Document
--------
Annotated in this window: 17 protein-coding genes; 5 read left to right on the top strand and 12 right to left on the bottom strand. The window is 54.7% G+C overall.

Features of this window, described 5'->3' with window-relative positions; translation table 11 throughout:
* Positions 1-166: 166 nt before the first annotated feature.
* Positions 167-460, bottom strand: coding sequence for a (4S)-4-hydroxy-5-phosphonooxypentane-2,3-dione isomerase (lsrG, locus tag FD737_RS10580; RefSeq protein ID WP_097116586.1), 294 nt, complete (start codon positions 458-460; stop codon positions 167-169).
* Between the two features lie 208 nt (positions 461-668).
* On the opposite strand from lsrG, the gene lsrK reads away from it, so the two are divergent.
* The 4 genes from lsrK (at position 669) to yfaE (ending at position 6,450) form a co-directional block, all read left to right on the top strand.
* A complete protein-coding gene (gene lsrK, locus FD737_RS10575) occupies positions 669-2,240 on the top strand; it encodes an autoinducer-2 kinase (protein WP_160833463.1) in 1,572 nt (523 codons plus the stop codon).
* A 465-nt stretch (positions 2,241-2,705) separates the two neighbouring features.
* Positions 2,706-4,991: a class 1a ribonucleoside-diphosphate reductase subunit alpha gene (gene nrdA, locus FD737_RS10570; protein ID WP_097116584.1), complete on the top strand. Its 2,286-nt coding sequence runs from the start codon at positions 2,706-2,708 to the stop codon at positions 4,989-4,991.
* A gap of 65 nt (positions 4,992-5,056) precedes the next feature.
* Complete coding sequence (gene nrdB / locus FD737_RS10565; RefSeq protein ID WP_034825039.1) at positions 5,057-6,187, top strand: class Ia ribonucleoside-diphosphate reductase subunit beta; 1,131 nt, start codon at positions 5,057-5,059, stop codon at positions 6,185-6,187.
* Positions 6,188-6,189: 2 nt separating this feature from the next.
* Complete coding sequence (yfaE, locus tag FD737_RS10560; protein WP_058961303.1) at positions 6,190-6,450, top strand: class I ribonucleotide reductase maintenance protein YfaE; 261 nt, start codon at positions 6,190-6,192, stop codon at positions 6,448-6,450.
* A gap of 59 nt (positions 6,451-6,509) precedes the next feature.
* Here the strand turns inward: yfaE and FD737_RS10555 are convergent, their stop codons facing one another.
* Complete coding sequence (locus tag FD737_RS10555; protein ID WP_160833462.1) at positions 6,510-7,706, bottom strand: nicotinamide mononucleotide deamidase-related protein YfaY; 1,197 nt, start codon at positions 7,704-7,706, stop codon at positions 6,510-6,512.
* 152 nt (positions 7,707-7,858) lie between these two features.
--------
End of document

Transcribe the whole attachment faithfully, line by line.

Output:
Annotated in this window: 17 protein-coding genes; 5 read left to right on the top strand and 12 right to left on the bottom strand. The window is 54.7% G+C overall.

Features of this window, described 5'->3' with window-relative positions; translation table 11 throughout:
* Positions 1-166: 166 nt before the first annotated feature.
* Positions 167-460, bottom strand: coding sequence for a (4S)-4-hydroxy-5-phosphonooxypentane-2,3-dione isomerase (lsrG, locus tag FD737_RS10580; RefSeq protein ID WP_097116586.1), 294 nt, complete (start codon positions 458-460; stop codon positions 167-169).
* Between the two features lie 208 nt (positions 461-668).
* On the opposite strand from lsrG, the gene lsrK reads away from it, so the two are divergent.
* The 4 genes from lsrK (at position 669) to yfaE (ending at position 6,450) form a co-directional block, all read left to right on the top strand.
* A complete protein-coding gene (gene lsrK, locus FD737_RS10575) occupies positions 669-2,240 on the top strand; it encodes an autoinducer-2 kinase (protein WP_160833463.1) in 1,572 nt (523 codons plus the stop codon).
* A 465-nt stretch (positions 2,241-2,705) separates the two neighbouring features.
* Positions 2,706-4,991: a class 1a ribonucleoside-diphosphate reductase subunit alpha gene (gene nrdA, locus FD737_RS10570; protein ID WP_097116584.1), complete on the top strand. Its 2,286-nt coding sequence runs from the start codon at positions 2,706-2,708 to the stop codon at positions 4,989-4,991.
* A gap of 65 nt (positions 4,992-5,056) precedes the next feature.
* Complete coding sequence (gene nrdB / locus FD737_RS10565; RefSeq protein ID WP_034825039.1) at positions 5,057-6,187, top strand: class Ia ribonucleoside-diphosphate reductase subunit beta; 1,131 nt, start codon at positions 5,057-5,059, stop codon at positions 6,185-6,187.
* Positions 6,188-6,189: 2 nt separating this feature from the next.
* Complete coding sequence (yfaE, locus tag FD737_RS10560; protein WP_058961303.1) at positions 6,190-6,450, top strand: class I ribonucleotide reductase maintenance protein YfaE; 261 nt, start codon at positions 6,190-6,192, stop codon at positions 6,448-6,450.
* A gap of 59 nt (positions 6,451-6,509) precedes the next feature.
* Here the strand turns inward: yfaE and FD737_RS10555 are convergent, their stop codons facing one another.
* Complete coding sequence (locus tag FD737_RS10555; protein ID WP_160833462.1) at positions 6,510-7,706, bottom strand: nicotinamide mononucleotide deamidase-related protein YfaY; 1,197 nt, start codon at positions 7,704-7,706, stop codon at positions 6,510-6,512.
* 152 nt (positions 7,707-7,858) lie between these two features.